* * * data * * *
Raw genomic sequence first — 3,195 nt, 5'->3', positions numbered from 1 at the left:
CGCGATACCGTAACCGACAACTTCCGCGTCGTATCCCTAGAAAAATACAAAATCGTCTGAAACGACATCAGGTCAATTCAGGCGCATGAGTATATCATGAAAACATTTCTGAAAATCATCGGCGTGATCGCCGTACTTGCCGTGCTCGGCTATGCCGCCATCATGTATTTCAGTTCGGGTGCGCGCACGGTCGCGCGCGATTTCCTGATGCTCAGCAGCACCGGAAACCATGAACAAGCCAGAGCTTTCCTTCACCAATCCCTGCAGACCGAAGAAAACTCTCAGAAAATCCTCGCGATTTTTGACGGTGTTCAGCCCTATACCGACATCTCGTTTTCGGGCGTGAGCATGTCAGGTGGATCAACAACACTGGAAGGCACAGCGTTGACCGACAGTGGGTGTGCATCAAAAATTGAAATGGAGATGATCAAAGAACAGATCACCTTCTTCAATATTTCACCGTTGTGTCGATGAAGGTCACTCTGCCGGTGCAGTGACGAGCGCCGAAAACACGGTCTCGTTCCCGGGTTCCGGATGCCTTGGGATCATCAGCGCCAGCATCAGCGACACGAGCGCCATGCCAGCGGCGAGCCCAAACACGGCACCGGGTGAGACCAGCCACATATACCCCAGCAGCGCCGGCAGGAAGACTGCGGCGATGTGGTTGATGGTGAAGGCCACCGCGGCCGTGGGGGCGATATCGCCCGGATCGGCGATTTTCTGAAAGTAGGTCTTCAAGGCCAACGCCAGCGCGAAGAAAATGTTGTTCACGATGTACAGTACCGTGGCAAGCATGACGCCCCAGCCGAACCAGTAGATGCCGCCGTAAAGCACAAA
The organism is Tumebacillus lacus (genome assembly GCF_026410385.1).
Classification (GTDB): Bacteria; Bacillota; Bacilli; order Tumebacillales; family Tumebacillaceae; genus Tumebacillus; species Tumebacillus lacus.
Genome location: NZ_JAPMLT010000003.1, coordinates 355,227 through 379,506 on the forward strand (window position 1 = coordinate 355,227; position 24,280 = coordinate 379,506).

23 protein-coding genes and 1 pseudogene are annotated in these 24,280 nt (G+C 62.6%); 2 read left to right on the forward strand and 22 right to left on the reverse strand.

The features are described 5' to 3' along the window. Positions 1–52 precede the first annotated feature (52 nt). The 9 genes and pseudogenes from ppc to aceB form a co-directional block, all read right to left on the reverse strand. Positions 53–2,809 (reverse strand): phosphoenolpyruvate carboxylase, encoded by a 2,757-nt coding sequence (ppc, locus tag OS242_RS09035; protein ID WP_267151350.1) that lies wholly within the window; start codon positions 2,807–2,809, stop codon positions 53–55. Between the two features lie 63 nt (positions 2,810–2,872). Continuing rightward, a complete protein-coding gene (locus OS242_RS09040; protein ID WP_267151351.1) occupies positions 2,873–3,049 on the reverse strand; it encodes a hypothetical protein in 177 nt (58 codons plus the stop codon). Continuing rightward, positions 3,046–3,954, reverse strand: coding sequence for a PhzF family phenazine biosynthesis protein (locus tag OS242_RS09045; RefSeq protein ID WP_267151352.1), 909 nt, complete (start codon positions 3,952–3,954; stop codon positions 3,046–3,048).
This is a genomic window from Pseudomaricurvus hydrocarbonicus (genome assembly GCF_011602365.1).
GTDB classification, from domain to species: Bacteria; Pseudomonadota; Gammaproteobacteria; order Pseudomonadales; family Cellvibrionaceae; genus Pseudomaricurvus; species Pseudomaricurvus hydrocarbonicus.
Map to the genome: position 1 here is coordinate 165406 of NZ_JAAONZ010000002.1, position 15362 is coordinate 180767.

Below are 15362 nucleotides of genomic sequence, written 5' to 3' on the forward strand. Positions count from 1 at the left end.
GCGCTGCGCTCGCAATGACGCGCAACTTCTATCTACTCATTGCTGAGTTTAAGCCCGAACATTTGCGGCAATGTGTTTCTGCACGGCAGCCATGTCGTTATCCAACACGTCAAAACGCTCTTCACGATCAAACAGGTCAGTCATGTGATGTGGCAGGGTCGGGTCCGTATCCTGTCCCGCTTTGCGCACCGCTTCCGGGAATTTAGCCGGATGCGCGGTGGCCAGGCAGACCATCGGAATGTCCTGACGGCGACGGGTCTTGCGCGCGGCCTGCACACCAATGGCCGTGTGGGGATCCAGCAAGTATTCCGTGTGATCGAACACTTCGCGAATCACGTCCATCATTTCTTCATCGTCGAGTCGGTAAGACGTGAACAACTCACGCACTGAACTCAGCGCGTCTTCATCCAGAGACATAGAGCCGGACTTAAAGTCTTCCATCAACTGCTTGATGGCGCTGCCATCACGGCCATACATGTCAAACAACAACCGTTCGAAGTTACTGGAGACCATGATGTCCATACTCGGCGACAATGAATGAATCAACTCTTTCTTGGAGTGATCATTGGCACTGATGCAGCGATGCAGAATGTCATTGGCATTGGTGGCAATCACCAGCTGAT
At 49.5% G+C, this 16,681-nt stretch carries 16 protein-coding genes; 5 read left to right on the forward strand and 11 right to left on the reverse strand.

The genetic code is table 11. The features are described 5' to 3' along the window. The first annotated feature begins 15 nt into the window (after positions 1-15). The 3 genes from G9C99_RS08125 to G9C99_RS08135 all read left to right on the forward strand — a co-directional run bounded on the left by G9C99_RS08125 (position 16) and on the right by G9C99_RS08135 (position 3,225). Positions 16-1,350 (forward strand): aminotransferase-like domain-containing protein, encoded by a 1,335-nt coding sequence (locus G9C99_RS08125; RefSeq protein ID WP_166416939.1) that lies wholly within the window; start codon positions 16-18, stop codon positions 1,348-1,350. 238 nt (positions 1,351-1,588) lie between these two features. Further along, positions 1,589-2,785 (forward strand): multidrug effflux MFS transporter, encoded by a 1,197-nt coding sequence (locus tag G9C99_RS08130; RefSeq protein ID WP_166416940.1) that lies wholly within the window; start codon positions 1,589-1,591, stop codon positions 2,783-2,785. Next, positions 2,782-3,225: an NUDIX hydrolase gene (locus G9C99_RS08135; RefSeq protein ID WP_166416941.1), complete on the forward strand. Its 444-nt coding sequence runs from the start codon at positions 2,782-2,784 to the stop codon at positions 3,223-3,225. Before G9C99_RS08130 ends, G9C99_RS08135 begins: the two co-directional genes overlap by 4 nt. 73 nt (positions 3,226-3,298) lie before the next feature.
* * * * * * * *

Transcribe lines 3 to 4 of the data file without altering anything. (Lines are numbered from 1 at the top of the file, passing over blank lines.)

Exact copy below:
The organism is Tumebacillus lacus (genome assembly GCF_026410385.1).
Classification (GTDB): Bacteria; Bacillota; Bacilli; order Tumebacillales; family Tumebacillaceae; genus Tumebacillus; species Tumebacillus lacus.